Single Review – White Lies – Come On 

The Ealing group of Indie rockers are just under a month from releasing their upcoming album Friends (out October 7th) and have released a new single en route to that destination with ‘Come On’.  The song maintains the bands cinematic and anthemic arrangement and production with Harry McVeigh warming up his booming baritone throughout the song. From the rumbling bass lines and the open riffs pours streaming synth chords and these are joined by chiming electronica mimicking the vocal harmonies. All instrumentation is led by McVeigh’s vocals into a loud, sing-a-long fruition. There’s the odd bit of novelty with this track, but it’s all in pursuit of that anthemic sound which we all know White Lies do brilliantly, but you’re left hoping that they’d have tried something else. A solid track in general.

Owen Riddle

Single Review – White Lies – Take It Out On Me

Ealing’s finest traders of Post Punk goods are back with their fourth studio album Friends which is out on October 7th. White Lies have produced three solid albums prior to this and they have been laden with bracing melodies and anthemic choruses. Their new track ‘Take It Out On Me’ offers up just that. It features shimmering electronica and prominent bass lines; from this comes the sweeping, deliberate strikes of the guitar and Harry McVeigh’s imposing baritone vocals which reverberate through the track. This song does not offer much in the way of variation, but they have at least churned out another sing-a-long belter. 

Owen Riddle

White Lies – Big TV Review

Back in 2011 and with their second album Ritual, everyone was raving about White Lies and ‘Bigger Than Us’ was being played everywhere but despite all that, I could never really get into and just sort of classed them into the pile of one of those Indie fad groups thinking they could make Dark side of the moon or Sgt Pepper. But of course on closer inspection they aren’t really like that. It also seems that 2013 is the year I ‘get’ all these hyped up groups. White Lies are no exception. It’s pretty hard to shake off the core White Lies sound when you consider Harry McVeigh’s higher scaled, deep sounding vocal which is what makes the majority of their sound. However while keeping that core element they have with Big TV; made an album packed with melody and rhythm and sort of retains the dark and real theme from the vocals but hinged on melodies and hooks more joyous and optimistic.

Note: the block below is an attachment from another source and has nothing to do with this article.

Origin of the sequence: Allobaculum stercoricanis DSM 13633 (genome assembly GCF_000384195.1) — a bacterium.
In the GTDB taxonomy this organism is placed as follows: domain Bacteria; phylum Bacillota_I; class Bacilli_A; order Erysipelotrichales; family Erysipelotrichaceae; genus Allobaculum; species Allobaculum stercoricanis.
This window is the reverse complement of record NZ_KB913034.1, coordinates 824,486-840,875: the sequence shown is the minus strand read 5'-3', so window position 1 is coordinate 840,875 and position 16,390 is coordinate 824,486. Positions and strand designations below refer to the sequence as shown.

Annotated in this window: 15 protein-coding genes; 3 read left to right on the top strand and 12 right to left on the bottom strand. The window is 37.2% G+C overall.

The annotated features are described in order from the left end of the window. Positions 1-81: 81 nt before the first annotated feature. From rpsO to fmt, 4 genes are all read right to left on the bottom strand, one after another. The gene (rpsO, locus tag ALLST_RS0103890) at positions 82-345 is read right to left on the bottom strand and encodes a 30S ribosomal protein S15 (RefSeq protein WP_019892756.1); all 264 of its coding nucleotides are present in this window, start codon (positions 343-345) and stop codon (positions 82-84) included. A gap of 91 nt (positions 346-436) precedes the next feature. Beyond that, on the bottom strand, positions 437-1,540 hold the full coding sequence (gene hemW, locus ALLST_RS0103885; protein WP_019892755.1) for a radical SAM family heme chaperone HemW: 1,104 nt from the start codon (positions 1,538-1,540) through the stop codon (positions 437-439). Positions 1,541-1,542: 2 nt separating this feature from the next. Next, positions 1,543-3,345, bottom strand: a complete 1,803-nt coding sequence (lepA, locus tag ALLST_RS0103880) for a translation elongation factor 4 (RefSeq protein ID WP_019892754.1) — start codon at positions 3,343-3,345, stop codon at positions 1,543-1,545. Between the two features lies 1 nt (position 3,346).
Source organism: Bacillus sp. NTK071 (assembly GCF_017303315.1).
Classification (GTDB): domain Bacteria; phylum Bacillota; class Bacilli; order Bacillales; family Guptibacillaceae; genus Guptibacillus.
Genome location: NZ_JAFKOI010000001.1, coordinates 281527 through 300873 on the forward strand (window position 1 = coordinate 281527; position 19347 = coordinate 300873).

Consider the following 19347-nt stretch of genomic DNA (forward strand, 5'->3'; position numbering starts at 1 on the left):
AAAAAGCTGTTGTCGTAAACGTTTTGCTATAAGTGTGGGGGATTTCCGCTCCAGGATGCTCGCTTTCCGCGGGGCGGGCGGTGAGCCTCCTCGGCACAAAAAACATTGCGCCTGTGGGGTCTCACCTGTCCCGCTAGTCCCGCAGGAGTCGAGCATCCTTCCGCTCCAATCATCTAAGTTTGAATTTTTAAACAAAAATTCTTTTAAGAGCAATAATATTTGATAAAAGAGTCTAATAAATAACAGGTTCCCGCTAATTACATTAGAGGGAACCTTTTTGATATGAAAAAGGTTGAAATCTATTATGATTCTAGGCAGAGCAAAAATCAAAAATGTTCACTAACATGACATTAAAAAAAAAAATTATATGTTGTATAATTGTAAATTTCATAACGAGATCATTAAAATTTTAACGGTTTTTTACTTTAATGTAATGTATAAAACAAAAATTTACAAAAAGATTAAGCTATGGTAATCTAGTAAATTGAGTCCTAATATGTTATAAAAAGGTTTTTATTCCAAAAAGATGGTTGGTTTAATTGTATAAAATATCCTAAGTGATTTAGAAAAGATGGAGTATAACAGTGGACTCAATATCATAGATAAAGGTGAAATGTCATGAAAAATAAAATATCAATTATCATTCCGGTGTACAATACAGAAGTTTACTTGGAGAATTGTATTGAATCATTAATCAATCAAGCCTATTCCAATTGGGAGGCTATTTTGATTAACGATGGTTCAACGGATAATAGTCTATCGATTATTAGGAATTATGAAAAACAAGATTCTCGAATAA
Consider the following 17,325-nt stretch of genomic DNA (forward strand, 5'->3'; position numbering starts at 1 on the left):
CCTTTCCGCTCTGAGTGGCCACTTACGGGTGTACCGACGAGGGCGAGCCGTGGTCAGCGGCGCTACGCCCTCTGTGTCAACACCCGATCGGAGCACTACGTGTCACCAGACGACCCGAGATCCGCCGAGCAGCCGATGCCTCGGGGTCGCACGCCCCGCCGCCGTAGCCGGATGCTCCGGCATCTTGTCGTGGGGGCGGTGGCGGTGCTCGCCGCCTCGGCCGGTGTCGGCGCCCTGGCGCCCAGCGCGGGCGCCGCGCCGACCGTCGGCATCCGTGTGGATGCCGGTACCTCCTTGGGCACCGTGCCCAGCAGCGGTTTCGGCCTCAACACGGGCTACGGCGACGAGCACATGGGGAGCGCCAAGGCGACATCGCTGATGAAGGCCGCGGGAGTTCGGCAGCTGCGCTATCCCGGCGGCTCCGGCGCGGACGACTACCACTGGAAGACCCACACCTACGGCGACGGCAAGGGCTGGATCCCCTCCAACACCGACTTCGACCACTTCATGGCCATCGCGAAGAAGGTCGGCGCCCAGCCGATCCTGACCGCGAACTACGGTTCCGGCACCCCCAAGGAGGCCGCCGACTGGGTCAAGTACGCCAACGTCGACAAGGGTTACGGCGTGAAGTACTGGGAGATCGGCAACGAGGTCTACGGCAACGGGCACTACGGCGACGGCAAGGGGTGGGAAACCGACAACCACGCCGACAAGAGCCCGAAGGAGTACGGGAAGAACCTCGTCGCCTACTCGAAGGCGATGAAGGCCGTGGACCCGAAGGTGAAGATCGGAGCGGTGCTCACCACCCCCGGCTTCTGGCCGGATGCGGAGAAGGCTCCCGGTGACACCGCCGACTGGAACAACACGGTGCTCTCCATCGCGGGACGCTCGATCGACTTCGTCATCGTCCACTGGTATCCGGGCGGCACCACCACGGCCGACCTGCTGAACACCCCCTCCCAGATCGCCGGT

‘There goes our Love Again’ has got one of those instantly brilliant deep, tumbling bass lines to drive the song. The synths and guitars just grow from it. Harry’s vocal also matches the bass on the verses but then match the synths and guitars on the chorus for a nice peak and trough of sound scales that gear towards the chorus and it’s sing a long quality. It’s a glorious pop anthem, it’s damn catchy and melodic but still has a sense of stark reality about it that’s channelled through Harry’s vocal. This is the sort of thing that should be topping the charts and in at any other time it would. Sadly today clever production, composition and song writing isn’t the ‘in’ thing. Music isn’t the ‘in’ thing. ‘Getting Even’ retains the bass driven theme with retro synth chords and riffs spilling off it.  Harry’s vocals pulls balance to it all in the verses and again there is a certain hook to his voice in the chorus with more raging riffs adding to the build up of sound. The stripped back lead up into the final burst of the chorus typically builds up with the guitars and synths in a way that never fails. It doesn’t drive on quite like ‘There Goes Our Love Again’ but it retains it’s positive aspects.

However the album does have some weaker points. ‘First time caller’ is more considered and toned down in it’s feel and approach with a distorted riff forming the backbone of the chorus and the bass the verses. The lead guitar part adds some melody too. But it’s not of the elk of the other two songs. I also think Harry is limited a little bit in terms of his vocals in this arrangement. He benefits from a packed sound whether it be upbeat or otherwise. But having said that, it works a little better on the title track with the soft build up of instrumentals around him with the synths then the guitars, bass and percussion. There is an 80’s dance sample that churns away in a stop start way in the background is lifted by the vocals and guitars. At times there is plenty of scale and depth to the song too as it filets in out of heavily instrumental sections to more sparse sections. The rhythm’s certainly there as is the sing a long quality on the chorus but it doesn’t quite have the punch of the single but it’s not far off. They certainly haven’t left the rest of the album to rot and focused on the singles. They also have a varied tone to the album too, even if it isn’t as instantly grabbing as the singles. But why should they be? All in all it’s a solid album and I think their best yet.

White Lies – Big TV = 8.5/10

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